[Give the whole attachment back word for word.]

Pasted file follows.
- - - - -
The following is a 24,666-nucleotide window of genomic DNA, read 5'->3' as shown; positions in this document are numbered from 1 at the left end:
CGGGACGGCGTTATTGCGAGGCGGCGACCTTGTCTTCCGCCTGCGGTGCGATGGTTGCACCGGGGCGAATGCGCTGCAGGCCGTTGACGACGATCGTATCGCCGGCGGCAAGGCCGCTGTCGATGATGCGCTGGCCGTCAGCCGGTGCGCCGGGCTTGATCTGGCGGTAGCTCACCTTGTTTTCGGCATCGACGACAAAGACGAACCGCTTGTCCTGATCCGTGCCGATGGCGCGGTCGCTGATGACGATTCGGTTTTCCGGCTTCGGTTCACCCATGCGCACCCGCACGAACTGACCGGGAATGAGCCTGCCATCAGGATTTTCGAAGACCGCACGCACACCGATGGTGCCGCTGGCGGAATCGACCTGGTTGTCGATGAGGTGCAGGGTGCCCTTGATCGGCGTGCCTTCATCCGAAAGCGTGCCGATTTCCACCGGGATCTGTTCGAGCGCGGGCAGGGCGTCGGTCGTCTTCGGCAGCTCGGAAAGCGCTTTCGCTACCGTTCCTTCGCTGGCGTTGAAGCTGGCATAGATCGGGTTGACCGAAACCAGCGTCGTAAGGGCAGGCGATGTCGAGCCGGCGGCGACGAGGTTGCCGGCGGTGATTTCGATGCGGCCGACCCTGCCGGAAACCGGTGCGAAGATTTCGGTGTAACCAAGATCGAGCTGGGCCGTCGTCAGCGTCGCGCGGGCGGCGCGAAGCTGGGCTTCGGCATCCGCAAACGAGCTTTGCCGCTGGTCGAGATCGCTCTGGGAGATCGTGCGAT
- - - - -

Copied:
The following is a 24,666-nucleotide window of genomic DNA, read 5'->3' as shown; positions in this document are numbered from 1 at the left end:
CGGGACGGCGTTATTGCGAGGCGGCGACCTTGTCTTCCGCCTGCGGTGCGATGGTTGCACCGGGGCGAATGCGCTGCAGGCCGTTGACGACGATCGTATCGCCGGCGGCAAGGCCGCTGTCGATGATGCGCTGGCCGTCAGCCGGTGCGCCGGGCTTGATCTGGCGGTAGCTCACCTTGTTTTCGGCATCGACGACAAAGACGAACCGCTTGTCCTGATCCGTGCCGATGGCGCGGTCGCTGATGACGATTCGGTTTTCCGGCTTCGGTTCACCCATGCGCACCCGCACGAACTGACCGGGAATGAGCCTGCCATCAGGATTTTCGAAGACCGCACGCACACCGATGGTGCCGCTGGCGGAATCGACCTGGTTGTCGATGAGGTGCAGGGTGCCCTTGATCGGCGTGCCTTCATCCGAAAGCGTGCCGATTTCCACCGGGATCTGTTCGAGCGCGGGCAGGGCGTCGGTCGTCTTCGGCAGCTCGGAAAGCGCTTTCGCTACCGTTCCTTCGCTGGCGTTGAAGCTGGCATAGATCGGGTTGACCGAAACCAGCGTCGTAAGGGCAGGCGATGTCGAGCCGGCGGCGACGAGGTTGCCGGCGGTGATTTCGATGCGGCCGACCCTGCCGGAAACCGGTGCGAAGATTTCGGTGTAACCAAGATCGAGCTGGGCCGTCGTCAGCGTCGCGCGGGCGGCGCGAAGCTGGGCTTCGGCATCCGCAAACGAGCTTTGCCGCTGGTCGAGATCGCTCTGGGAGATCGTGCGAT